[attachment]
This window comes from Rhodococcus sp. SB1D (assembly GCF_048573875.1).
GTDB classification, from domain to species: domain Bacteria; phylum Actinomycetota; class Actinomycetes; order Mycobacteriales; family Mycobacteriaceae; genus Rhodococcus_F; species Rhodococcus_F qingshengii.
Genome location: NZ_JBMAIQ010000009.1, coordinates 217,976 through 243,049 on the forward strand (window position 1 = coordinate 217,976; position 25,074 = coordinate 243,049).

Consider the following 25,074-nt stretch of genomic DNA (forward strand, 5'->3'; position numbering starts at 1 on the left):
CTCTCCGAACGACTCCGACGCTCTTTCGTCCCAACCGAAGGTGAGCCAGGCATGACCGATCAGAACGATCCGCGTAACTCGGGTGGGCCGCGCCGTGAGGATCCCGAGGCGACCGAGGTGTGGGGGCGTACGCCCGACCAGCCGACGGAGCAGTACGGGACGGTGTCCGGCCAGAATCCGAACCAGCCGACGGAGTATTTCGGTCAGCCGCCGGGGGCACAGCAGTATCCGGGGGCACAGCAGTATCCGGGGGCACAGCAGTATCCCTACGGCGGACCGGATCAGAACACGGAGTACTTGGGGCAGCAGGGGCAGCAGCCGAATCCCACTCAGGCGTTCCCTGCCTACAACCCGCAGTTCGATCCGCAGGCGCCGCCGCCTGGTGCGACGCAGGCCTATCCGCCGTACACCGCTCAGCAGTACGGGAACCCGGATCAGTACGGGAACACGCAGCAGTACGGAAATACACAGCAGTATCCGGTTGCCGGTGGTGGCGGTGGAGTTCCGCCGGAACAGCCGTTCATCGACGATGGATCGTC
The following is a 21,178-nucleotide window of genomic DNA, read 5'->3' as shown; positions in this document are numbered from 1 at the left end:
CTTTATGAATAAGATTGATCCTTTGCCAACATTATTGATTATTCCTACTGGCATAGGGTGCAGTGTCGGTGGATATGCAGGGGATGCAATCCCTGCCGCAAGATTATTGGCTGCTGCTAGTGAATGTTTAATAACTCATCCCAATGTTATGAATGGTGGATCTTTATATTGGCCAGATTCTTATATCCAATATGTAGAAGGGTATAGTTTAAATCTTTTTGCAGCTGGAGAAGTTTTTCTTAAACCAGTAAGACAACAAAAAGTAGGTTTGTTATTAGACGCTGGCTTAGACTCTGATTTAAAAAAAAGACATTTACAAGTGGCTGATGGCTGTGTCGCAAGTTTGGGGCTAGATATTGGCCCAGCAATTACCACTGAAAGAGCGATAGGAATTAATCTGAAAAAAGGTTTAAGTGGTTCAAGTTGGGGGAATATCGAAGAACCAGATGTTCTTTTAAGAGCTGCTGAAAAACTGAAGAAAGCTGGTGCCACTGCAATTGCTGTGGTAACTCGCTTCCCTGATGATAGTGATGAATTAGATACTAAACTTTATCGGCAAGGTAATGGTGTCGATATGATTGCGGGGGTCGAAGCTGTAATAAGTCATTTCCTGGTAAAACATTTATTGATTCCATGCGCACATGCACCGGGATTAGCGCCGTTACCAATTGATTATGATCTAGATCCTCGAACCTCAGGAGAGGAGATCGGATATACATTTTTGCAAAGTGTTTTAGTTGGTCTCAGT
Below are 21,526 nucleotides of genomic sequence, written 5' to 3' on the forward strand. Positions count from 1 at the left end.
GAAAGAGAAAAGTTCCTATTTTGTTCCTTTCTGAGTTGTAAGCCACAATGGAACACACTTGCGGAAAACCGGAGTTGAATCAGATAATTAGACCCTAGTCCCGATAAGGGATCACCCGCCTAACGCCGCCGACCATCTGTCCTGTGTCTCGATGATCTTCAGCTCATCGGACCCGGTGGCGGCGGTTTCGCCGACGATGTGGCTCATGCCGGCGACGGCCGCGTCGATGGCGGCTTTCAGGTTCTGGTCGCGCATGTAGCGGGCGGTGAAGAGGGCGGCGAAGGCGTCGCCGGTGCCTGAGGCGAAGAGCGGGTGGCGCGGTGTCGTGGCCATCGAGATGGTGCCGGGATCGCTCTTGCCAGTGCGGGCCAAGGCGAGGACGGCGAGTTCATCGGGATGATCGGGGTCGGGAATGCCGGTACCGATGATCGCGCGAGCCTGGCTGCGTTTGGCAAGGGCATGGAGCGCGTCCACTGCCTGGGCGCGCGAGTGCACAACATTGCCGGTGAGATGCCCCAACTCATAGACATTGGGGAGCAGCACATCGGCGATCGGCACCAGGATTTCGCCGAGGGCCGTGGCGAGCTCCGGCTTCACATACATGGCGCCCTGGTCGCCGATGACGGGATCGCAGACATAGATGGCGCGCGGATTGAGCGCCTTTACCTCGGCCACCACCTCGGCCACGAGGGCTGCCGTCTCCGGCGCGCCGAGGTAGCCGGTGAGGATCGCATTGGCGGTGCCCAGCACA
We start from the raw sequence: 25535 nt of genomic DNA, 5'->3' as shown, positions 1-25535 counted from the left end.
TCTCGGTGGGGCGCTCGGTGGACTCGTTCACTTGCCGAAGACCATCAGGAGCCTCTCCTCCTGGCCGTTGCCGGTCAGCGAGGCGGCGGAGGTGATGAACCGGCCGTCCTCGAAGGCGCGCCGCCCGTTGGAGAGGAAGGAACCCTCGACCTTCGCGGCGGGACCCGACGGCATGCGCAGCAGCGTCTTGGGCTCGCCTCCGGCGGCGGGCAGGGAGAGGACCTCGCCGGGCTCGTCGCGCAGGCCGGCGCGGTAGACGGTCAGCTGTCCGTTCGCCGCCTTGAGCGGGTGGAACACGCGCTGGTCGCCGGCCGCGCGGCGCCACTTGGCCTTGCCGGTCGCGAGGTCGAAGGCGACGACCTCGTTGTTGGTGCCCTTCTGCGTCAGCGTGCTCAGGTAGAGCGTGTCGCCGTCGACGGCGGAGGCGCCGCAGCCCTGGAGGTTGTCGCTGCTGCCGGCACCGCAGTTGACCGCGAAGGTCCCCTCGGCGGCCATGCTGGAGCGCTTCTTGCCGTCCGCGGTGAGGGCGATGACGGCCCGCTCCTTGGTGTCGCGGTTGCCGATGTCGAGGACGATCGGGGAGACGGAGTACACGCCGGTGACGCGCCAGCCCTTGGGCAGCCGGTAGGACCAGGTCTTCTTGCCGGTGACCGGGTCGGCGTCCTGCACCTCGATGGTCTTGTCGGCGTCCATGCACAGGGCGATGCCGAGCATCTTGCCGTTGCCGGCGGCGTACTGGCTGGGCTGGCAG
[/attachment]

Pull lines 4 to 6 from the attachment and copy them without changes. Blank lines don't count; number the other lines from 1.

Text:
Consider the following 25,074-nt stretch of genomic DNA (forward strand, 5'->3'; position numbering starts at 1 on the left):
CTCTCCGAACGACTCCGACGCTCTTTCGTCCCAACCGAAGGTGAGCCAGGCATGACCGATCAGAACGATCCGCGTAACTCGGGTGGGCCGCGCCGTGAGGATCCCGAGGCGACCGAGGTGTGGGGGCGTACGCCCGACCAGCCGACGGAGCAGTACGGGACGGTGTCCGGCCAGAATCCGAACCAGCCGACGGAGTATTTCGGTCAGCCGCCGGGGGCACAGCAGTATCCGGGGGCACAGCAGTATCCGGGGGCACAGCAGTATCCCTACGGCGGACCGGATCAGAACACGGAGTACTTGGGGCAGCAGGGGCAGCAGCCGAATCCCACTCAGGCGTTCCCTGCCTACAACCCGCAGTTCGATCCGCAGGCGCCGCCGCCTGGTGCGACGCAGGCCTATCCGCCGTACACCGCTCAGCAGTACGGGAACCCGGATCAGTACGGGAACACGCAGCAGTACGGAAATACACAGCAGTATCCGGTTGCCGGTGGTGGCGGTGGAGTTCCGCCGGAACAGCCGTTCATCGACGATGGATCGTC
The following is a 21,178-nucleotide window of genomic DNA, read 5'->3' as shown; positions in this document are numbered from 1 at the left end: